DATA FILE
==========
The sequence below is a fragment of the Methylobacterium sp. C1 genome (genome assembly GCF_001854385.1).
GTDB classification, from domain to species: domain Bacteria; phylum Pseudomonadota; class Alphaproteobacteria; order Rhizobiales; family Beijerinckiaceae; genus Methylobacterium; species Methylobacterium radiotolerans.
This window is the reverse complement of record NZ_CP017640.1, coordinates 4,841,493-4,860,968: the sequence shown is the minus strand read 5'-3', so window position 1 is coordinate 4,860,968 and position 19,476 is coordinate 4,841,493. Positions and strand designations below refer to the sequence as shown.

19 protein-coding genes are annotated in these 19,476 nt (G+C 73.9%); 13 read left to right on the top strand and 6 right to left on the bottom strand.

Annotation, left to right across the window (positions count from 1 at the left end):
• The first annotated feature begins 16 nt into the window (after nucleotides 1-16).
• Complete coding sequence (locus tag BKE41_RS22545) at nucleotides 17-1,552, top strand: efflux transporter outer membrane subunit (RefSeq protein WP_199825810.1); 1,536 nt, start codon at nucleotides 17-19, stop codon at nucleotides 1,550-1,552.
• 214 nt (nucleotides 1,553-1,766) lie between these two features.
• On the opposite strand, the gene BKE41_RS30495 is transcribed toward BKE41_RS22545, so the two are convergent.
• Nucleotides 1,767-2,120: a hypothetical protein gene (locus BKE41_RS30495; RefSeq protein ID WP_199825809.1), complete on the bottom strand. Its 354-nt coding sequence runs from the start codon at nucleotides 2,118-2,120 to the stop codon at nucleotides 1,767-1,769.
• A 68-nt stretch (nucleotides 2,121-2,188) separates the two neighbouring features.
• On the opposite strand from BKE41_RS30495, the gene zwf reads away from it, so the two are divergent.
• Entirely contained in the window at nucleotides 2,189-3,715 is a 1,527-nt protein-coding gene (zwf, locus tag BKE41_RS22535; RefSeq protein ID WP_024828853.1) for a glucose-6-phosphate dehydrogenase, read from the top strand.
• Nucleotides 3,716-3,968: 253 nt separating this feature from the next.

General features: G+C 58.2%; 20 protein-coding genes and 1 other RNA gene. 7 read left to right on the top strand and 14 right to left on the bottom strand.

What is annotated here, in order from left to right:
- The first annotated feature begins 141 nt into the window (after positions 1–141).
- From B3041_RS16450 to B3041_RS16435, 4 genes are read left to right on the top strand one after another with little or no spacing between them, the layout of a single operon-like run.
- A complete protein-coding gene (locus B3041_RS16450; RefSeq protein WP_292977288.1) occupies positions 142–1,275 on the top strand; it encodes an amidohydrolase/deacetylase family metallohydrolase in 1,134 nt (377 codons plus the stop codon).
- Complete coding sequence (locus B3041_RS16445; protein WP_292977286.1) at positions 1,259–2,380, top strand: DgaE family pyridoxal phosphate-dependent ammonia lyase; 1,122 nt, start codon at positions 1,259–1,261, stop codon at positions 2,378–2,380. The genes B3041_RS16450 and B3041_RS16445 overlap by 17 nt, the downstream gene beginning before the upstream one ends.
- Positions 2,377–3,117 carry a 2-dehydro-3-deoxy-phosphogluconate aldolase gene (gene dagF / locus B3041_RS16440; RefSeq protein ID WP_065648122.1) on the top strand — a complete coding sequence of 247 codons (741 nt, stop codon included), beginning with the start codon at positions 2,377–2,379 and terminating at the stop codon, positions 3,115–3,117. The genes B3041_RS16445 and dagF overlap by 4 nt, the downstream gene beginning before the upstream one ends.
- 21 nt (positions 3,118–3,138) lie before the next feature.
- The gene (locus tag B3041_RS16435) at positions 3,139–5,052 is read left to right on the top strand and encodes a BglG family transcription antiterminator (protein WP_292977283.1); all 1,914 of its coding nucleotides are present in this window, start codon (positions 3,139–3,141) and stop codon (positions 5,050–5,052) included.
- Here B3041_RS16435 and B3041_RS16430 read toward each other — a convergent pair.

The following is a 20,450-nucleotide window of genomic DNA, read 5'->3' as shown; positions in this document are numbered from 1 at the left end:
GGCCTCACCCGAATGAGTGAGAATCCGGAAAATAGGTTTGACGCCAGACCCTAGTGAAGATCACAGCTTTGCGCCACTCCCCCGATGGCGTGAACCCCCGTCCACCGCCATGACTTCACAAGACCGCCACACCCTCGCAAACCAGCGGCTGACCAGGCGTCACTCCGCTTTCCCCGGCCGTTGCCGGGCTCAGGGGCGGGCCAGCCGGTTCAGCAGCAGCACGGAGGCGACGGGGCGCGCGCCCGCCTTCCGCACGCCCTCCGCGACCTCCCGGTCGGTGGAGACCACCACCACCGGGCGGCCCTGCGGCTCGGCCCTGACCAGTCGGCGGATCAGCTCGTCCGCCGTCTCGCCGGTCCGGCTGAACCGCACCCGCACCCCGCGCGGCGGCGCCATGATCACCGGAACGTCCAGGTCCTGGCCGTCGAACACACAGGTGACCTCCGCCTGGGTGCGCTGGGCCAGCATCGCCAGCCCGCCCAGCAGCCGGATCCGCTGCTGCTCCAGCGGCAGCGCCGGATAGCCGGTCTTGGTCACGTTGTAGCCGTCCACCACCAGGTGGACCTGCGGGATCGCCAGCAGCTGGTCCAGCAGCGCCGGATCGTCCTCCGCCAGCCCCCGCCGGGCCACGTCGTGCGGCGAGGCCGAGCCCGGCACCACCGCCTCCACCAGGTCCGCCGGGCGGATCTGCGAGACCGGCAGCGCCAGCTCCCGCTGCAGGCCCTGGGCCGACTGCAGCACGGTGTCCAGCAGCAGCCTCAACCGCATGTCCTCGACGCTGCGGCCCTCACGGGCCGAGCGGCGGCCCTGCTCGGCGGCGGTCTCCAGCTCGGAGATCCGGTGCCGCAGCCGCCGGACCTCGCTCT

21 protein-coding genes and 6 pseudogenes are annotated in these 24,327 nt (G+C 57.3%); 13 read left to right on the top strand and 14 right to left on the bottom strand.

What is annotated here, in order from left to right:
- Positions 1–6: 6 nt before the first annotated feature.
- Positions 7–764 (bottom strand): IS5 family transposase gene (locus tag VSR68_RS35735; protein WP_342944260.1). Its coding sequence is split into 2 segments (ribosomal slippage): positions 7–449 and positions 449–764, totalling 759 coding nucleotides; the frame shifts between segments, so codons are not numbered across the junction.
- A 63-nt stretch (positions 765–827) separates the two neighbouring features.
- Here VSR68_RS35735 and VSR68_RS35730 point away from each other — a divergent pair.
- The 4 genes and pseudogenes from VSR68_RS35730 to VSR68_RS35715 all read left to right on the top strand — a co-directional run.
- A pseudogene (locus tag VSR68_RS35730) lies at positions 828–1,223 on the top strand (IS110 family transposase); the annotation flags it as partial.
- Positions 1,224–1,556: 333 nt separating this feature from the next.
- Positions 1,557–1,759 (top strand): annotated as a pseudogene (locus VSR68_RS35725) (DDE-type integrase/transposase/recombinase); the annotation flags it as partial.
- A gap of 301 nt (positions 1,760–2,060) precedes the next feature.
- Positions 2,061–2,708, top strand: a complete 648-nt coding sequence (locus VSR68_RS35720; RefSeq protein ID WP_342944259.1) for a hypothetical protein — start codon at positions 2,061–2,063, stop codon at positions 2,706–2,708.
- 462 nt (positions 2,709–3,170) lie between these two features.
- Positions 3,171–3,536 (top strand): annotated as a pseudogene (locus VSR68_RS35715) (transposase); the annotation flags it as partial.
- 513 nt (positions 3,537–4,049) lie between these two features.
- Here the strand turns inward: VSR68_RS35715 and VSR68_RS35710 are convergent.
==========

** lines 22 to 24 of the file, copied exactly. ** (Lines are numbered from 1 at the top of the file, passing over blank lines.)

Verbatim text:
- 21 nt (positions 3,118–3,138) lie before the next feature.
- The gene (locus tag B3041_RS16435) at positions 3,139–5,052 is read left to right on the top strand and encodes a BglG family transcription antiterminator (protein WP_292977283.1); all 1,914 of its coding nucleotides are present in this window, start codon (positions 3,139–3,141) and stop codon (positions 5,050–5,052) included.
- Here B3041_RS16435 and B3041_RS16430 read toward each other — a convergent pair.